Growing the Desert Garden

Welcome to the Desert Garden, with garden coach Tyler Storey, where we talk about everything having to do with gardening and landscaping in the Desert Southwest. From composting to Cercidium and agaves to arugula — we'll cover everything you want to know to grow your own beautiful Desert Garden.

Thursday, November 27, 2008

Stop-Action Broad Bean: Episode 3

Broad Bean Sprout© Tyler Storey

In this Winter's Stop-Action series, we'll follow the life and times of a Broad Bean, commonly known as the Fava Bean. You'll notice we're jumping right in with Episode 3; the first two weekly episodes consisted of fairly uninteresting photos of a blank bit of soil and mulch. All sorts of interesting stuff was going on out of view underground, but to the casual observer it still looked pretty much like a blank bit of soil and mulch, so we're jumping forward to the action shots.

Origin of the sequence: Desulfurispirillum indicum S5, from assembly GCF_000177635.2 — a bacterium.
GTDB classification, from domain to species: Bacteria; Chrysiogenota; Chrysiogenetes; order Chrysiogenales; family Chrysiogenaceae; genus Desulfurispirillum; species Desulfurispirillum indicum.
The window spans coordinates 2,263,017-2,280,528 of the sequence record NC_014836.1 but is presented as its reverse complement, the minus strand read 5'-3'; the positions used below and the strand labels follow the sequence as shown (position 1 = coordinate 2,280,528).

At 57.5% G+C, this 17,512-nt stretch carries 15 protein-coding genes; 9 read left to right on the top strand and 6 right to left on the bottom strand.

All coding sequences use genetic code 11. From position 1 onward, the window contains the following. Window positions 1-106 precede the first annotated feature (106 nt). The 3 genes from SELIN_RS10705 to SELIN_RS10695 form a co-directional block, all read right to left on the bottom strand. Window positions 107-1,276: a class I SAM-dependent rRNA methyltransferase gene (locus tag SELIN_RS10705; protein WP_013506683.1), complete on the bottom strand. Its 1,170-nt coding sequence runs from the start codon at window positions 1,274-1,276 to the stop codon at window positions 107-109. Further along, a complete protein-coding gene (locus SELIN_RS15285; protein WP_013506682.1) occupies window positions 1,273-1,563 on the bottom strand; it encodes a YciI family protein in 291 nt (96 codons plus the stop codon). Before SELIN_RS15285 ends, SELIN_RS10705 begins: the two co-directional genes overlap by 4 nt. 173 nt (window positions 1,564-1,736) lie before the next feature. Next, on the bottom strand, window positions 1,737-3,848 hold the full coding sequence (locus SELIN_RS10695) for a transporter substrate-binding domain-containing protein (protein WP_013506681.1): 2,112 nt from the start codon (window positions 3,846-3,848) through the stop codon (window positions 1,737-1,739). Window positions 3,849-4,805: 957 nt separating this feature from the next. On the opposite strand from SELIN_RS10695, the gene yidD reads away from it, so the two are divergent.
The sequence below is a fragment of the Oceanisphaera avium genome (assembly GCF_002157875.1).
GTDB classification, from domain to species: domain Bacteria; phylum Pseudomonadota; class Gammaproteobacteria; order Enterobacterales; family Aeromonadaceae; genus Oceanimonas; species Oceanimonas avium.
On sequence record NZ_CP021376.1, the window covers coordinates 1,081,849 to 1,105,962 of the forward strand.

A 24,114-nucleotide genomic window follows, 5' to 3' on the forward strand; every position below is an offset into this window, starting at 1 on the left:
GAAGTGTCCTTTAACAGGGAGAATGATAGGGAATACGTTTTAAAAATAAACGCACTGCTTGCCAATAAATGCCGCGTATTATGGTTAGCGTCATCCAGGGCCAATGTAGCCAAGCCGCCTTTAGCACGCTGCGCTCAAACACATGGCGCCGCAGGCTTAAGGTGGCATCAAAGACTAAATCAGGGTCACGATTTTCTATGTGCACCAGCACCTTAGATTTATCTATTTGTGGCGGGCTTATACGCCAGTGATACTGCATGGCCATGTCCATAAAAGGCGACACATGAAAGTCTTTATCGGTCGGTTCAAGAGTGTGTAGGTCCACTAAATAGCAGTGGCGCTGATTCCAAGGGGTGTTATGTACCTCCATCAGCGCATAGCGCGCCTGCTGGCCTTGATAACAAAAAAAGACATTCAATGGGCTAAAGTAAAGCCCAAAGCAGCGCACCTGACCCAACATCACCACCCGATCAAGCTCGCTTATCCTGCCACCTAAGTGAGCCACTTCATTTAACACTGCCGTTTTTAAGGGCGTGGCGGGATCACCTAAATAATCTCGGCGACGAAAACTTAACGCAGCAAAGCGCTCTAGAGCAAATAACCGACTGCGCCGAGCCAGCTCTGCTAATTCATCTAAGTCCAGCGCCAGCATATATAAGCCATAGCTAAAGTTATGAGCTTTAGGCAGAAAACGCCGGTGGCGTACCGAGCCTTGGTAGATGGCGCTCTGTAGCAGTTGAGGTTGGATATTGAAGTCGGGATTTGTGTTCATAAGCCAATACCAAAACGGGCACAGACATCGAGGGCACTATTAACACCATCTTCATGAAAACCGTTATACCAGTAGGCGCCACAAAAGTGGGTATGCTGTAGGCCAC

In the Desert Garden, our Fall and Winter vegetable gardens consist for the most part of the "true" vegetables, those plants such as lettuces, carrots, spinach, etc., of which we eat a part of the plant itself (leaves, roots, stems). The two notable exceptions are English Peas and Broad or Fava Beans; in the case of these two "vegetables" we eat not the plant, but the fruit (peas and beans, respectively).

In Italy, the traditional date for planting Fava Beans is All Souls Day, November 2, and that date works well in the Desert Garden, though I wouldn't hesitate to try them earlier or later. The seeds take between 10 and 25 days to emerge from the soil, so the little sprout pictured above is right on schedule. At the moment it looks like nothing so much as a well-chewed wad of neon-green gum, but in the next few days, all those ridges and bumps will resolve into tidy stems and leaves. Just wait: that wad of gum is going to turn into a very pretty plant.


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